My one year old son Dexter needed a complex operation at Great Ormond Street Hospital to remove a lump growing in his chest. It was pushing down on his windpipe so that he couldn’t breathe properly - had it got any bigger it would have been life threatening. Doctors still don’t know exactly what caused it.
It was in a tricky position to access surgically, and doctors even suggested there was a possibility that he might also need heart bypass surgery and would be in hospital for several weeks. Thankfully, the operation went brilliantly well and Dexter was well enough to be discharged one week later and transferred back to our local hospital in Bristol.
While Dexter was in hospital in July, my wife Lucy and I were able to stay for four nights at Rainbow House, one of ten ‘Homes from Home’ across the country run by The Sick Children’s Trust. We were so grateful because the cost of accommodation in London would have been far too expensive for us. I had even considered sleeping in a sleeping bag in the park nearby just to be close to my son, so I was very glad that they had room for us.
To have our own space away from the hospital was amazing. When you’re in hospital, there is constant noise and activity. Everywhere! There are monitors going off, people talking and children crying. To be able to escape to a tranquil space in the middle of London was such a relief. What’s more, having a room at Rainbow House meant that Lucy and I could both be at the hospital during such a stressful time and support each other. As the hospital only allows one parent to stay on the ward, it would not have been possible for us to be together had it not been for The Sick Children’s Trust. It would have been unthinkable to have had to split up with only one of us there, going through it alone, so far from our home in Gloucester.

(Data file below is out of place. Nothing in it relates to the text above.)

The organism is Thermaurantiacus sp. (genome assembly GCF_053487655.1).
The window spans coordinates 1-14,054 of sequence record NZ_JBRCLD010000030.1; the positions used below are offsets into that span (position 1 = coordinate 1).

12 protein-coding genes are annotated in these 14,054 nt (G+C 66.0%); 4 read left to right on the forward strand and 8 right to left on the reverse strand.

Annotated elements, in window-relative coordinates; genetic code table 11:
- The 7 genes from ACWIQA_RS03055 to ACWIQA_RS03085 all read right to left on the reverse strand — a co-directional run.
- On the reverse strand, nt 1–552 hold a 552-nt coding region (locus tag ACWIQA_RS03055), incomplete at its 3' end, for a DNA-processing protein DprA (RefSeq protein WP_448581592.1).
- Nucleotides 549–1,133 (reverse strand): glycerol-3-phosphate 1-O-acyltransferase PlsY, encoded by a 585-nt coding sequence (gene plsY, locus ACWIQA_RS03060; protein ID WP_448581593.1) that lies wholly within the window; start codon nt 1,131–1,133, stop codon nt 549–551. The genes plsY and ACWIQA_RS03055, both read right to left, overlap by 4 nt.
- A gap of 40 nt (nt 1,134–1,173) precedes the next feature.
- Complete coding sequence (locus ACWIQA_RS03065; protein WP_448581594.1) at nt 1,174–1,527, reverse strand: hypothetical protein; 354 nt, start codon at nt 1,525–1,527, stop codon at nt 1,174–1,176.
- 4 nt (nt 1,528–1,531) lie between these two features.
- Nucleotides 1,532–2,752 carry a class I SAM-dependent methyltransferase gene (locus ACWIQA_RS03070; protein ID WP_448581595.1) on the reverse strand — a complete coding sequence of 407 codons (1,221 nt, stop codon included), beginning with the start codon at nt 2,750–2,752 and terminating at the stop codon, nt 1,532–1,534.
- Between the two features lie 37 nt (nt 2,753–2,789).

There’s more to the charity’s ‘Homes from Home’ than just the physical building and proximity to the hospital. The people that take care of the houses, and in turn you, are wonderful. Louise, the House Manager, was so lovely and positive. She is a genuine and warm person, which is just what you need when you’re going through a tough time. In addition, the facilities such as the kitchen and living area were really nice, clean and spacious. It felt like you walked into your own kitchen which made us actually want to cook ourselves a sustaining meal.
After another week at Bristol hospital, Dexter was finally discharged and we could all finally go home. He’s currently recovering really well and we are so proud of our real-life superhero.
We are so grateful to The Sick Children’s Trust for its support, as it offered us practical and emotional support, taking away the financial stresses from us, which made the tough experience that little bit easier.